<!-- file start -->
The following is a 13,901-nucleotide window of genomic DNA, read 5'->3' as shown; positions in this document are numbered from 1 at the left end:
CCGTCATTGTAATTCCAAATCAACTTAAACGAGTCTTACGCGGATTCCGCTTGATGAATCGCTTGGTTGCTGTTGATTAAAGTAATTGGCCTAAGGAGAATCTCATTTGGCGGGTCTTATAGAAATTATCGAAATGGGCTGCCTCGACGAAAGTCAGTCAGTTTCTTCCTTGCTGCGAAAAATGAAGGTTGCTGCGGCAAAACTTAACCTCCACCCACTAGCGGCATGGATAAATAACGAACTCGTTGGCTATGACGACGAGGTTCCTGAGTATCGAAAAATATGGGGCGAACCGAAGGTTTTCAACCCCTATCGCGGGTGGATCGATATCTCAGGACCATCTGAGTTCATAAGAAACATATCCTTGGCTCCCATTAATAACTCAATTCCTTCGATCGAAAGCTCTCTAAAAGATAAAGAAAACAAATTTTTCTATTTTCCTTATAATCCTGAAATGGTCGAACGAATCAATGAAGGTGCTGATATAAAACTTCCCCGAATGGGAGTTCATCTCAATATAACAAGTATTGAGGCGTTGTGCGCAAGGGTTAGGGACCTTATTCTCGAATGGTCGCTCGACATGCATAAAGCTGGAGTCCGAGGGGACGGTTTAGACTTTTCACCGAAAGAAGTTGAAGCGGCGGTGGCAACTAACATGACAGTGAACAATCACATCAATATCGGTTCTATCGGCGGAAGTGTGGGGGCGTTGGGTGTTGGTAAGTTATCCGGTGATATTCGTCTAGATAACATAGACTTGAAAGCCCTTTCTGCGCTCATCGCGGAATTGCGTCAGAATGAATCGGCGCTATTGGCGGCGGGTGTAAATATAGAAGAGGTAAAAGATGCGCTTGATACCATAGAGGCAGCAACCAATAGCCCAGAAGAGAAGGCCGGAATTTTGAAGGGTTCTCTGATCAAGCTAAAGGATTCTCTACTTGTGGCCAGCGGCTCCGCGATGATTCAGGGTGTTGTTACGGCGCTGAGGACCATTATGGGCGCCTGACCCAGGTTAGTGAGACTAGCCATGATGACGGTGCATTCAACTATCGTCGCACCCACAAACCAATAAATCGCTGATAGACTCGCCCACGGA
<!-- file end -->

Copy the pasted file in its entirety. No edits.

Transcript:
The following is a 13,901-nucleotide window of genomic DNA, read 5'->3' as shown; positions in this document are numbered from 1 at the left end:
CCGTCATTGTAATTCCAAATCAACTTAAACGAGTCTTACGCGGATTCCGCTTGATGAATCGCTTGGTTGCTGTTGATTAAAGTAATTGGCCTAAGGAGAATCTCATTTGGCGGGTCTTATAGAAATTATCGAAATGGGCTGCCTCGACGAAAGTCAGTCAGTTTCTTCCTTGCTGCGAAAAATGAAGGTTGCTGCGGCAAAACTTAACCTCCACCCACTAGCGGCATGGATAAATAACGAACTCGTTGGCTATGACGACGAGGTTCCTGAGTATCGAAAAATATGGGGCGAACCGAAGGTTTTCAACCCCTATCGCGGGTGGATCGATATCTCAGGACCATCTGAGTTCATAAGAAACATATCCTTGGCTCCCATTAATAACTCAATTCCTTCGATCGAAAGCTCTCTAAAAGATAAAGAAAACAAATTTTTCTATTTTCCTTATAATCCTGAAATGGTCGAACGAATCAATGAAGGTGCTGATATAAAACTTCCCCGAATGGGAGTTCATCTCAATATAACAAGTATTGAGGCGTTGTGCGCAAGGGTTAGGGACCTTATTCTCGAATGGTCGCTCGACATGCATAAAGCTGGAGTCCGAGGGGACGGTTTAGACTTTTCACCGAAAGAAGTTGAAGCGGCGGTGGCAACTAACATGACAGTGAACAATCACATCAATATCGGTTCTATCGGCGGAAGTGTGGGGGCGTTGGGTGTTGGTAAGTTATCCGGTGATATTCGTCTAGATAACATAGACTTGAAAGCCCTTTCTGCGCTCATCGCGGAATTGCGTCAGAATGAATCGGCGCTATTGGCGGCGGGTGTAAATATAGAAGAGGTAAAAGATGCGCTTGATACCATAGAGGCAGCAACCAATAGCCCAGAAGAGAAGGCCGGAATTTTGAAGGGTTCTCTGATCAAGCTAAAGGATTCTCTACTTGTGGCCAGCGGCTCCGCGATGATTCAGGGTGTTGTTACGGCGCTGAGGACCATTATGGGCGCCTGACCCAGGTTAGTGAGACTAGCCATGATGACGGTGCATTCAACTATCGTCGCACCCACAAACCAATAAATCGCTGATAGACTCGCCCACGGA